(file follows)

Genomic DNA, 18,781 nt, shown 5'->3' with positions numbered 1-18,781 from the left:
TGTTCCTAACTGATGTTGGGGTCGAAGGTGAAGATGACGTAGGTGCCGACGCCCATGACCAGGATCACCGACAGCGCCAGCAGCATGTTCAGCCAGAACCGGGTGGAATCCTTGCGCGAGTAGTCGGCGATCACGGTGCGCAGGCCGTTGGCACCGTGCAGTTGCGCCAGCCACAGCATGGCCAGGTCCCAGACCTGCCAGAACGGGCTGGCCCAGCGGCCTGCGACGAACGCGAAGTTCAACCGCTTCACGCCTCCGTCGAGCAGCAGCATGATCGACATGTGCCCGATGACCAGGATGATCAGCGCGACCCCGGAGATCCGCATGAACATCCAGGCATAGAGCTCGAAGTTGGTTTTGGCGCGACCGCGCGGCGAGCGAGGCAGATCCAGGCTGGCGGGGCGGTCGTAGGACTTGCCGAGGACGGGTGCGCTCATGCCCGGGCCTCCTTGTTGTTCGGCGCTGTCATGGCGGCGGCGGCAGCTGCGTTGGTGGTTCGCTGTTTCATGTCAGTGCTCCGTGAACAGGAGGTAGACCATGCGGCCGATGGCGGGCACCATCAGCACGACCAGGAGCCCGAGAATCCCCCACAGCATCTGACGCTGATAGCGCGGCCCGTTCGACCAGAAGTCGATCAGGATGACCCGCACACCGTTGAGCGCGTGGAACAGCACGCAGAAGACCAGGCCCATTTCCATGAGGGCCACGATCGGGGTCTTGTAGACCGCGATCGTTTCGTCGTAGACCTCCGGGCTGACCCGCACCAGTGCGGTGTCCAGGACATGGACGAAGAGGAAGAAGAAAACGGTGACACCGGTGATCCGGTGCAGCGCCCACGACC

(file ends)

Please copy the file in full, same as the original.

Genomic DNA, 18,781 nt, shown 5'->3' with positions numbered 1-18,781 from the left:
TGTTCCTAACTGATGTTGGGGTCGAAGGTGAAGATGACGTAGGTGCCGACGCCCATGACCAGGATCACCGACAGCGCCAGCAGCATGTTCAGCCAGAACCGGGTGGAATCCTTGCGCGAGTAGTCGGCGATCACGGTGCGCAGGCCGTTGGCACCGTGCAGTTGCGCCAGCCACAGCATGGCCAGGTCCCAGACCTGCCAGAACGGGCTGGCCCAGCGGCCTGCGACGAACGCGAAGTTCAACCGCTTCACGCCTCCGTCGAGCAGCAGCATGATCGACATGTGCCCGATGACCAGGATGATCAGCGCGACCCCGGAGATCCGCATGAACATCCAGGCATAGAGCTCGAAGTTGGTTTTGGCGCGACCGCGCGGCGAGCGAGGCAGATCCAGGCTGGCGGGGCGGTCGTAGGACTTGCCGAGGACGGGTGCGCTCATGCCCGGGCCTCCTTGTTGTTCGGCGCTGTCATGGCGGCGGCGGCAGCTGCGTTGGTGGTTCGCTGTTTCATGTCAGTGCTCCGTGAACAGGAGGTAGACCATGCGGCCGATGGCGGGCACCATCAGCACGACCAGGAGCCCGAGAATCCCCCACAGCATCTGACGCTGATAGCGCGGCCCGTTCGACCAGAAGTCGATCAGGATGACCCGCACACCGTTGAGCGCGTGGAACAGCACGCAGAAGACCAGGCCCATTTCCATGAGGGCCACGATCGGGGTCTTGTAGACCGCGATCGTTTCGTCGTAGACCTCCGGGCTGACCCGCACCAGTGCGGTGTCCAGGACATGGACGAAGAGGAAGAAGAAAACGGTGACACCGGTGATCCGGTGCAGCGCCCACGACC